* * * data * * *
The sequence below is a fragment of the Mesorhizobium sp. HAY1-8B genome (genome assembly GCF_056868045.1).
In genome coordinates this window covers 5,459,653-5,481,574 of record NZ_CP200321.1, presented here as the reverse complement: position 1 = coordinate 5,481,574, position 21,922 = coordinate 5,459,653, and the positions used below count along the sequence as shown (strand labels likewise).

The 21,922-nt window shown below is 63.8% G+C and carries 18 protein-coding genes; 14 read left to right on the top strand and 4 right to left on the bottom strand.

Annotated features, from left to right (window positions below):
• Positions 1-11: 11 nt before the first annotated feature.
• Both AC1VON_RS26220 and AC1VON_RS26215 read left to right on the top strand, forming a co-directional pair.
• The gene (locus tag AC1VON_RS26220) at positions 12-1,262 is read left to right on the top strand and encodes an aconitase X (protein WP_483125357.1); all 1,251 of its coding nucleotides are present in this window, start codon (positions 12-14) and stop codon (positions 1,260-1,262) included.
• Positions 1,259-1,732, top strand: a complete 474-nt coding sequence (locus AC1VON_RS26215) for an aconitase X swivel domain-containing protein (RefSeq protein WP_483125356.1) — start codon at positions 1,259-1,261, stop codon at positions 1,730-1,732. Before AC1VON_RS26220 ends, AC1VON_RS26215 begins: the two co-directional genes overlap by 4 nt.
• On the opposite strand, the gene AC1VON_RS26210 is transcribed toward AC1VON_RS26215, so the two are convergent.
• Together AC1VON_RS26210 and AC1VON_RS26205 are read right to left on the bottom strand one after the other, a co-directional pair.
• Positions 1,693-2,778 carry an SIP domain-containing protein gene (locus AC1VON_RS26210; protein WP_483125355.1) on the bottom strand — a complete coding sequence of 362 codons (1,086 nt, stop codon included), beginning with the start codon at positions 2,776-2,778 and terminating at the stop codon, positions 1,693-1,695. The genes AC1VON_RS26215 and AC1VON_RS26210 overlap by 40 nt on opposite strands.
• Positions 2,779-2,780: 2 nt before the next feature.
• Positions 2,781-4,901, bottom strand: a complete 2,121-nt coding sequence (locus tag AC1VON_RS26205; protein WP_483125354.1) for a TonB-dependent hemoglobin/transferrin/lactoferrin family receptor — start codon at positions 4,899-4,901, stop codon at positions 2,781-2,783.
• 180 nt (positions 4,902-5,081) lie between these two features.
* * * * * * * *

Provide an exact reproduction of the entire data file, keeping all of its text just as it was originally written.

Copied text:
The sequence below is a fragment of the Mesorhizobium sp. HAY1-8B genome (genome assembly GCF_056868045.1).
In genome coordinates this window covers 5,459,653-5,481,574 of record NZ_CP200321.1, presented here as the reverse complement: position 1 = coordinate 5,481,574, position 21,922 = coordinate 5,459,653, and the positions used below count along the sequence as shown (strand labels likewise).

The 21,922-nt window shown below is 63.8% G+C and carries 18 protein-coding genes; 14 read left to right on the top strand and 4 right to left on the bottom strand.

Annotated features, from left to right (window positions below):
• Positions 1-11: 11 nt before the first annotated feature.
• Both AC1VON_RS26220 and AC1VON_RS26215 read left to right on the top strand, forming a co-directional pair.
• The gene (locus tag AC1VON_RS26220) at positions 12-1,262 is read left to right on the top strand and encodes an aconitase X (protein WP_483125357.1); all 1,251 of its coding nucleotides are present in this window, start codon (positions 12-14) and stop codon (positions 1,260-1,262) included.
• Positions 1,259-1,732, top strand: a complete 474-nt coding sequence (locus AC1VON_RS26215) for an aconitase X swivel domain-containing protein (RefSeq protein WP_483125356.1) — start codon at positions 1,259-1,261, stop codon at positions 1,730-1,732. Before AC1VON_RS26220 ends, AC1VON_RS26215 begins: the two co-directional genes overlap by 4 nt.
• On the opposite strand, the gene AC1VON_RS26210 is transcribed toward AC1VON_RS26215, so the two are convergent.
• Together AC1VON_RS26210 and AC1VON_RS26205 are read right to left on the bottom strand one after the other, a co-directional pair.
• Positions 1,693-2,778 carry an SIP domain-containing protein gene (locus AC1VON_RS26210; protein WP_483125355.1) on the bottom strand — a complete coding sequence of 362 codons (1,086 nt, stop codon included), beginning with the start codon at positions 2,776-2,778 and terminating at the stop codon, positions 1,693-1,695. The genes AC1VON_RS26215 and AC1VON_RS26210 overlap by 40 nt on opposite strands.
• Positions 2,779-2,780: 2 nt before the next feature.
• Positions 2,781-4,901, bottom strand: a complete 2,121-nt coding sequence (locus tag AC1VON_RS26205; protein WP_483125354.1) for a TonB-dependent hemoglobin/transferrin/lactoferrin family receptor — start codon at positions 4,899-4,901, stop codon at positions 2,781-2,783.
• 180 nt (positions 4,902-5,081) lie between these two features.